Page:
Like various other European Union member states, Poland has taken the first step to passage of a new act intended to screen foreign direct investments in Polish companies. The goal of the legislation is to protect Polish companies against take-over by non-EU/EEA investors.
This post is being published for The Trade Practitioner as part of a content partnership with our O-I-CEE! blog (Central and Eastern European legal news and views).
On June 2, the Office of the US Trade Representative (USTR) announced that it would be initiating new Section 301 investigations examining digital services taxes (DSTs) adopted or under consideration by Austria, Brazil, the Czech Republic, the European Union, India, Indonesia, Italy, Spain, Turkey and the United Kingdom. USTR is requesting comments to inform their investigations into the various DSTs, and their impacts on US-based technology companies. Stakeholders impacted by the DSTs should submit comments to help guide the USTR investigation, but companies engaged in bilateral goods trade must also prepare for potential retaliatory tariffs to follow. Comments are due by July 15.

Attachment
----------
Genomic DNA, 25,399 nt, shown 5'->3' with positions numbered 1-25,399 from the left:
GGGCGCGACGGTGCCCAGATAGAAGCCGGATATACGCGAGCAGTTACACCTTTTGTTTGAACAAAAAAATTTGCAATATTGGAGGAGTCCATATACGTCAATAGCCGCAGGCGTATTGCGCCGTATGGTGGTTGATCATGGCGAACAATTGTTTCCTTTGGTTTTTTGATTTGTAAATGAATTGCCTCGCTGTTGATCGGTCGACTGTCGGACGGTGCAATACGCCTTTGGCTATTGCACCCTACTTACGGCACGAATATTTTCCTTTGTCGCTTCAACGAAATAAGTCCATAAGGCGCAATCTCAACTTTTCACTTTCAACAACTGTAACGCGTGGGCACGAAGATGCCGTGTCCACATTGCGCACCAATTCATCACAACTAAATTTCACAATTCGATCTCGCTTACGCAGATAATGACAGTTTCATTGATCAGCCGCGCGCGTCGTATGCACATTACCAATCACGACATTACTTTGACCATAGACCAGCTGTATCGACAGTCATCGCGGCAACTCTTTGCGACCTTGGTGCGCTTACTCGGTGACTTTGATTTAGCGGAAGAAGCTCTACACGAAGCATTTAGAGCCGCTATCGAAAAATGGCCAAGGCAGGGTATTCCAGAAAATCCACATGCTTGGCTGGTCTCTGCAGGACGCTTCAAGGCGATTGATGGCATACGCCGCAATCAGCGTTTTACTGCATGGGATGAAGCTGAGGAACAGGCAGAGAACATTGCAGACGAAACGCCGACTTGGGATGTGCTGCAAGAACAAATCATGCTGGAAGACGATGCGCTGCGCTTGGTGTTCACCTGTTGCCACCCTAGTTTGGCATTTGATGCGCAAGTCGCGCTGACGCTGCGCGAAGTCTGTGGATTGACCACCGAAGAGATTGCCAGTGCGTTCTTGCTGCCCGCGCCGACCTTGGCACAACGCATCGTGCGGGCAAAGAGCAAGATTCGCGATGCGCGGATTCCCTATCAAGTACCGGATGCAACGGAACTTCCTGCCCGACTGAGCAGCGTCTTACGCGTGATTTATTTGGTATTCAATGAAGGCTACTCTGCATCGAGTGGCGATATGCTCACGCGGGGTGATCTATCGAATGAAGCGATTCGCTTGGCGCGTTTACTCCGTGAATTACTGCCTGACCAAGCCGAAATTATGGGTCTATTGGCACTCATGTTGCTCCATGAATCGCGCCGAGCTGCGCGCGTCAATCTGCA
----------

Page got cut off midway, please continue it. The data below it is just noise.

On Friday, May 29, President Trump announced several actions related to China and Hong Kong. The President’s delivered remarks and what was left unsaid were equally instructive. While we are still waiting on details for some of these actions, below is an overview of the President’s announcement. Continue Reading
On May 26, 2020, the US Department of Commerce Bureau of Industry and Security (BIS) announced that it would accept comments from the public on the Section 232 exclusion process, including regarding factors considered by agency officials when rendering decisions on exclusion petitions, the efficiency and transparency of the current process, and potential revisions to the current process. This comment window will provide members of the public with a direct opportunity to engage with agency officials on the exclusion process set up to support members of the public seeking relief from tariffs and quotas on covered steel and aluminum imports.
Companies involved in the global steel or aluminum supply chains should prepare to respond to BIS’ request for comments and provide feedback on these and other proposals to aid in the agency’s inquiry. Comments must be submitted no later than July 10, 2020.